Reverse interview questions

How to find out what companies are good places to work? The key it to ask them good questions during the interview process!

Reverse interview questions

When interviewing with a company, it's important not only to pass the interview, but also to get as much information about the company so that we can choose the best place to work for us.

Besides obvious things like salary, paid time off, and other benefits, there are a lot of other things to pay attention to: company culture, engineering culture, product that the company is building, career opportunities, and many more.

Below you will find my video where I talk about 3 stages of the reverse interview, and later in this article you will find a list of questions you can ask. I recommend you to create your own list based on what is most important for you in a company, and use the list below as a reference.

I keep updating the list, so make sure to check out this page in the future again. By the end of 2021 I plan to have 50+ questions here.


One more tip before the list - ask questions that are as specific to the company/team/product as possible. The list below is obviously very generic, because its goal is to be a base for all companies, but you should make them more specific. Let's say you're talking to Shopify about joining their internal tools team, instead of asking "what is the plan for the next year?" you can ask "what are currently the biggest problems for developers at Shopify? How are you planning to address these problems?"

Company culture & compensation

  • Question: What are working hours? Are they flexible? Are there any core hours?
    🚩 red flags: strict hours, low flexibility
  • Question: Can employees work remotely? Can they work from anywhere?
    🚩 red flags: no flexiblity, or "for now from home, we will see once pandemic is over"
  • Question: How often do people work overtime? Are there crunch periods? How often?
    🚩 red flags: regular overtime and crunch time, working 50-60 hours a week
  • Question: How does the company keep employees motivated? Does the company measure employee satisfaction?
    🚩 red flags: no answer or very generic answer
  • Question: Does company offer equity/profit sharing? How does it work?
    🚩 red flags: no equity/profit sharing or very low amount, short exercise window, unusually bad terms like most vesting happening in 3rd/4th year (that suggests company uses it as a way to keep employees who otherwise would leave)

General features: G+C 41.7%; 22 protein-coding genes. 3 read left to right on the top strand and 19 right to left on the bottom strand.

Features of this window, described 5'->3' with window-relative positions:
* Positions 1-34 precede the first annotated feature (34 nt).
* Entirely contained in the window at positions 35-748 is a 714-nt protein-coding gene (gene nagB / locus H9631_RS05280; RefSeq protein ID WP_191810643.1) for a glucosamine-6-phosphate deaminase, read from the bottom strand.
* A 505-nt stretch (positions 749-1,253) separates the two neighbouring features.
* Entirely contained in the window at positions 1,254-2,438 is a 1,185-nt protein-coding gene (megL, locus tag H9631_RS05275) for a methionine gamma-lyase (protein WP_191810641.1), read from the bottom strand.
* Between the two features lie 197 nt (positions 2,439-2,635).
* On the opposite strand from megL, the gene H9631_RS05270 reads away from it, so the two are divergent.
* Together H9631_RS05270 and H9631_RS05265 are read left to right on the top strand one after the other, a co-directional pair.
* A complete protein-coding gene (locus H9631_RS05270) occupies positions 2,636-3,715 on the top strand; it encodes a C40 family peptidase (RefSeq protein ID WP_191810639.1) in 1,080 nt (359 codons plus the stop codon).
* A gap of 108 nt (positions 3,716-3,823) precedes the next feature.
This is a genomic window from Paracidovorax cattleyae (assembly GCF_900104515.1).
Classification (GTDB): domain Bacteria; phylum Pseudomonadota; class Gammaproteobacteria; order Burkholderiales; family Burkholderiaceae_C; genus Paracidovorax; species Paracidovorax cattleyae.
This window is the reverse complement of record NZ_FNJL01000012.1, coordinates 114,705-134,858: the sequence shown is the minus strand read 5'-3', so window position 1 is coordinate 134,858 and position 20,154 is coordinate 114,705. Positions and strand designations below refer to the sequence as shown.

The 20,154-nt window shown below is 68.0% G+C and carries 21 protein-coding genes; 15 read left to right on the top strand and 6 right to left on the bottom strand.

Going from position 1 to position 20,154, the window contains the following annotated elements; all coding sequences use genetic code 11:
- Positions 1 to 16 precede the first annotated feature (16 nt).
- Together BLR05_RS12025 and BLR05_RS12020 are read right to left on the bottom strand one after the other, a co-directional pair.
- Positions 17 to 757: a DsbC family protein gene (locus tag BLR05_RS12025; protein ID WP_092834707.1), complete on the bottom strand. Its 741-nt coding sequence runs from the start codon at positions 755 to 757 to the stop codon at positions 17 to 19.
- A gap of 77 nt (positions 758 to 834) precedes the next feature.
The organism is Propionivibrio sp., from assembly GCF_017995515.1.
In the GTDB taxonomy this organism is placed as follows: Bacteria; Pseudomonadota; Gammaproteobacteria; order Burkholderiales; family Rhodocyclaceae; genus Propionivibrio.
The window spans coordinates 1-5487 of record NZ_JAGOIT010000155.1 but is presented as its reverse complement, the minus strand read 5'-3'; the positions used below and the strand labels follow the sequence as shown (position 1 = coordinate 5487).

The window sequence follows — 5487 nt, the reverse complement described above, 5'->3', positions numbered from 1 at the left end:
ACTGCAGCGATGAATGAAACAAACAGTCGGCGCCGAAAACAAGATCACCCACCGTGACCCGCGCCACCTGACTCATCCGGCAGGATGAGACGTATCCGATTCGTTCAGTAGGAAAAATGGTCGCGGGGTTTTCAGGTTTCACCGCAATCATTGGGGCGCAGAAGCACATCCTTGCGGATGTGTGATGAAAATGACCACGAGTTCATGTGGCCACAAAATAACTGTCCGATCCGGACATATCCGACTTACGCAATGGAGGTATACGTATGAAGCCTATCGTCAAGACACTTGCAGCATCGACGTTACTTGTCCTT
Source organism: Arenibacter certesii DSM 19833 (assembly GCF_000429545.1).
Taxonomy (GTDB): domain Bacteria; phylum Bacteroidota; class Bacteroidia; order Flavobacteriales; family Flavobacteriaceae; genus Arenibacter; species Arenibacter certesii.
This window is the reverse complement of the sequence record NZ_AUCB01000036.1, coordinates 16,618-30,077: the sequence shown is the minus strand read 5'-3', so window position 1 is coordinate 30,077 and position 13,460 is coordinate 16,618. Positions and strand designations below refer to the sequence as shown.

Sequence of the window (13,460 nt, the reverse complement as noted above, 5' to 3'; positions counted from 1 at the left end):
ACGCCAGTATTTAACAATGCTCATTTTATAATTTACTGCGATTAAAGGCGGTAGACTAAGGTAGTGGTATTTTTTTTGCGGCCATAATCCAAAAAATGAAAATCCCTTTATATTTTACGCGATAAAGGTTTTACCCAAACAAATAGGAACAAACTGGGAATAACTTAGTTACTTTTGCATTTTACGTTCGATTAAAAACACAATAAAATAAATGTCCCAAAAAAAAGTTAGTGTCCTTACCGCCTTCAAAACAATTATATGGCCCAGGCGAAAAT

• Question: What is the performance cycle and when do people get raises?
    🚩 red flags: lack of formal performance reviews, irregular raises (it often means people don't get a raise unless they ask, and that raises don't depend on performance)
  • Question: Why is the company hiring - is it a new position or a replacement?
    🚩 red flags: a larger number of people leaving

Engineering & product

  • Question: How often is the product released?
    🚩 red flags: low frequency of releases (or when talking about web app, any releases that are scheduled instead of done when feature is complete)
  • Question: Can any engineer deploy production? How complex is release process?
    🚩 red flags: releases done only by team lead, any release process that requires more than 2-3 steps
  • Question: Who contributes to the backlog?
    🚩 red flags: no input from engineers (it means low importance of maintenance work, quality work etc.)
  • Question: What is the next major milestone for the product?
    🚩 red flags: product in maintenance mode, no roadmap, no vision
  • Question: How is testing done? Do developers write tests? Are there dedicated QA engineers?
    🚩 red flags: no automated tests, no dedicated testers
  • Question: Who do developers report to?
    🚩 red flags: devs reporting to non-technical people like project managers
  • Question: What version of language/framework does the company use?
    🚩 red flags: relying on old versions that have reached or are about to reach end of life
  • Question: Can programmers use their preferred OS and code editor?
    🚩 red flags: forcing people to use a specific OS or coding environment (especially having to connect to use some remote virtual desktops)
  • Question: Do teams have flexibility in their processes?
    🚩 red flags: no flexibility, forcing people to work the same way across the whole organization, using pseudo-Agile frameworks like SAFe

Career opportunities

  • Question: What are further opportunities for this role? What is the next career level?
    🚩 red flags: no specific answer, unclear answer (unless you talk to early stage startup where things are still undecided)
  • Question: Does the company have career ladder and skill matrix?
    🚩 red flags: no skill matrix (for larger companies), no career ladder (for any company)
  • Question: Does the company have an opportunity to progress as an individual contributor?
    🚩 red flags: no opportunity, or no clear answer (it means that management is the only way to progress beyond certain level)
  • Question: How does the company help developers grow their skills?
    🚩 red flags: no answer, or something like "we have self development budget" (I'll explain that in another article, but this is red flag because the companies offer money, but not time, so people don't use that money)
  • Question: Does company offer any mentorship, internal or external?
    🚩 red flags: no mentorship (except for small companies that don't have such capabilities)
  • Question: What are the growth plans for the engineering team/department?
    🚩 red flags: no plans, no growth, plans to reduce team and outsource work
  • Question: What doesΒ the promotion process look like?
    🚩 red flags: no process (except for small companies, promotions are quite ad-hoc there)